Athens, Georgia?s Japancakes have been making music since 1996. ?Giving Machines? is their fifth album and the sound can best be described as post-rock with a twist. The album is full of instrumentals that incorporate the usual guitar, bass, and drums, as well as keyboards, cello, and pedal steel guitar. There is an underlying country twang to the music, coming mainly from the pedal steel. Really, the band sounds the best when the less conventional elements are given the spotlight. Occasionally, the album is a bit easy to tune out, but ultimately, it is a flowing, pleasant experience.
Throughout the album, the tracks that rely the most on unconventional instrumental elements are the best-sounding and the most interesting. The opening track, ?Double Jointed,? puts all of the band?s sounds to great use. Starting slowly, the song builds in tempo while adding heavier doses of keyboard and pedal steel. Those two instruments trade the lead in excellent fashion, while drums, cello, bass, and other percussion weave a dense background. Another track that nicely showcases the group?s sound is ?Tracing New Maps.? From the opening, the song is propelled by a tight, driving rhythm coming from the drums, bass, and keyboards. Meanwhile, cello and pedal steel join in and supply melodic lines with an almost vocal quality.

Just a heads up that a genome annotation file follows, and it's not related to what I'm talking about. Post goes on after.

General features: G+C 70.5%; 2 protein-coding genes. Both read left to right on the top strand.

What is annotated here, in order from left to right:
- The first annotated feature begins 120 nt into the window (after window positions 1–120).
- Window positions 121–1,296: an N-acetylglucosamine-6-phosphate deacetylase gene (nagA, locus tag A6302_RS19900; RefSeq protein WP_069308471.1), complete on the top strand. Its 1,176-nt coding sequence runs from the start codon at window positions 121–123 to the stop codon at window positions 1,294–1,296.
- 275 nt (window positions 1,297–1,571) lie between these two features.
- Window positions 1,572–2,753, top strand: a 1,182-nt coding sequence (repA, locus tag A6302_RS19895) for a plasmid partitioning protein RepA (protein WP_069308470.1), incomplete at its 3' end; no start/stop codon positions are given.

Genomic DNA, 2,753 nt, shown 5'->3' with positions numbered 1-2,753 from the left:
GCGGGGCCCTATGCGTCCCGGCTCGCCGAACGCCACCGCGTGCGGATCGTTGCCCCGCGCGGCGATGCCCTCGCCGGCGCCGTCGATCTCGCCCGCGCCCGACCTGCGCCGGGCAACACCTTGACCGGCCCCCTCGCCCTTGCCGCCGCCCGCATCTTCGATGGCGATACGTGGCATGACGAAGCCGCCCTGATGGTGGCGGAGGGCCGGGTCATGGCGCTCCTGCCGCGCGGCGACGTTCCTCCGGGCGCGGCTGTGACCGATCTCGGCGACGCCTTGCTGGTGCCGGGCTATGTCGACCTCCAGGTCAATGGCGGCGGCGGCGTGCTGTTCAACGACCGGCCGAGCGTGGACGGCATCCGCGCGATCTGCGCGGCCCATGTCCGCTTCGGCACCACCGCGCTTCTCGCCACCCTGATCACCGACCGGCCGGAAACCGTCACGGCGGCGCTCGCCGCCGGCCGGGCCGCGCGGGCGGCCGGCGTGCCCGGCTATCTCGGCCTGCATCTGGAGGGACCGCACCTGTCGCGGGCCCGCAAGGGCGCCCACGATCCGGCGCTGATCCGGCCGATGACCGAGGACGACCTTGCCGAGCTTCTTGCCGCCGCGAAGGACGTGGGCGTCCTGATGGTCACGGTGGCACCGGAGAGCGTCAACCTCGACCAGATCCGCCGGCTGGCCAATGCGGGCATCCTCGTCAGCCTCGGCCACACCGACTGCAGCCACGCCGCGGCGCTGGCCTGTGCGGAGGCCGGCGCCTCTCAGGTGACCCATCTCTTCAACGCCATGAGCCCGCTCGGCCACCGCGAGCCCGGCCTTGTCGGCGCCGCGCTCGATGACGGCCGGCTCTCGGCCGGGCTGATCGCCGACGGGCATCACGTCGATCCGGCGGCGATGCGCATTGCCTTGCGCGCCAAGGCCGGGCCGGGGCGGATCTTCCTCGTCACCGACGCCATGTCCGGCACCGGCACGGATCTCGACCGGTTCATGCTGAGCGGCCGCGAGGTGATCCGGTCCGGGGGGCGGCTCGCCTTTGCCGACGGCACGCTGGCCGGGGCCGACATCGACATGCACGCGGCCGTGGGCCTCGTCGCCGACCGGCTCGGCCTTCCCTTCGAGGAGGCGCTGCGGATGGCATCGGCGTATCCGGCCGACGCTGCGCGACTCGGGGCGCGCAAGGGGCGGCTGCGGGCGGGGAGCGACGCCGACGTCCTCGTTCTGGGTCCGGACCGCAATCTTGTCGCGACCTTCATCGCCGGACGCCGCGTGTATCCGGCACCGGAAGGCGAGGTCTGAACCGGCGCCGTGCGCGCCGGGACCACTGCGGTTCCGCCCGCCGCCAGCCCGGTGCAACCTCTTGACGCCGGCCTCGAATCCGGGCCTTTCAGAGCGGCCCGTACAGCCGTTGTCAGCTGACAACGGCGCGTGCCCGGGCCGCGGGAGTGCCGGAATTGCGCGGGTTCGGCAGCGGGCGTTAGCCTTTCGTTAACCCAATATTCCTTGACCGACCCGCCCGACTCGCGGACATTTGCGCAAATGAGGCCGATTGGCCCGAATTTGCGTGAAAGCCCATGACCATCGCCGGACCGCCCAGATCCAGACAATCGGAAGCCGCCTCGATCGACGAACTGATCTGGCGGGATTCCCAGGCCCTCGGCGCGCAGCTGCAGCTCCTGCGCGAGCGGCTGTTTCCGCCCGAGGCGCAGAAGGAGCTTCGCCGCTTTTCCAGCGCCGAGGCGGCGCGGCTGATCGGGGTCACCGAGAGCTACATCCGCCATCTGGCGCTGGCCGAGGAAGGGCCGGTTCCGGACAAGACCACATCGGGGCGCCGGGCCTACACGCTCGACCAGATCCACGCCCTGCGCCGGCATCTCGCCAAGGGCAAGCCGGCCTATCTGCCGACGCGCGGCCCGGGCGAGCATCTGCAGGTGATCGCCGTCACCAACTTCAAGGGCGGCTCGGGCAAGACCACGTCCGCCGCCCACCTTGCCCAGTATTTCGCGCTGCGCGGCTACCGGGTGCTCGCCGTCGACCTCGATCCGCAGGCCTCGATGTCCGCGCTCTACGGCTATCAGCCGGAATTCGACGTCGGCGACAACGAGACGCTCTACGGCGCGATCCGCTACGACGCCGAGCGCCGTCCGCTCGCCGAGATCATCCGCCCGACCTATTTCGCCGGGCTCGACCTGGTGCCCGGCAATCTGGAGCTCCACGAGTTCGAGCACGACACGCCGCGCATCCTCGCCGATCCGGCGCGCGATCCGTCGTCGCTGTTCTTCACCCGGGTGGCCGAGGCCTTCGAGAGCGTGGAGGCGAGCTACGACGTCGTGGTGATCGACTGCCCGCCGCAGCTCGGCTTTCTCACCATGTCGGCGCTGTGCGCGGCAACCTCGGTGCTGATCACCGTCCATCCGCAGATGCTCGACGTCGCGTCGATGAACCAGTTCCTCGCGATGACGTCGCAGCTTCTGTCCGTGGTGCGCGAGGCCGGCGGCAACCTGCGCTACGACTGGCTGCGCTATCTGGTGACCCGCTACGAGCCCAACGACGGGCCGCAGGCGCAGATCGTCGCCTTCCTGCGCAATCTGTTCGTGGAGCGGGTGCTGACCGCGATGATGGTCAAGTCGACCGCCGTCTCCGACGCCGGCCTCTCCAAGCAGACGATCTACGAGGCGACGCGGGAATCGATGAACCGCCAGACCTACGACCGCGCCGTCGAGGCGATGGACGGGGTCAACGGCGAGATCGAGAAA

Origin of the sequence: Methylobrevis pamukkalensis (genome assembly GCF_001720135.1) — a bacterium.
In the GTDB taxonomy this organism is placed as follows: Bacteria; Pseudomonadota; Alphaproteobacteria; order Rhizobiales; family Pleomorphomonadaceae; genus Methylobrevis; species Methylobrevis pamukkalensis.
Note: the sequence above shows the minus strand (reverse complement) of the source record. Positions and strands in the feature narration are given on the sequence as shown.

Throughout ?Giving Machines? there are great instrumentals and moments of great beauty. Really, the best part of the album is hearing the pedal steel, keyboards, and cello shine in the lead spot. When that occurs, the album sounds the most exciting. However, like much post-rock, some of the songs are not able to make the leap from being simply good background music. Still, Japancakes offer an 7/10 -- Matt Blackall (7 November, 2007)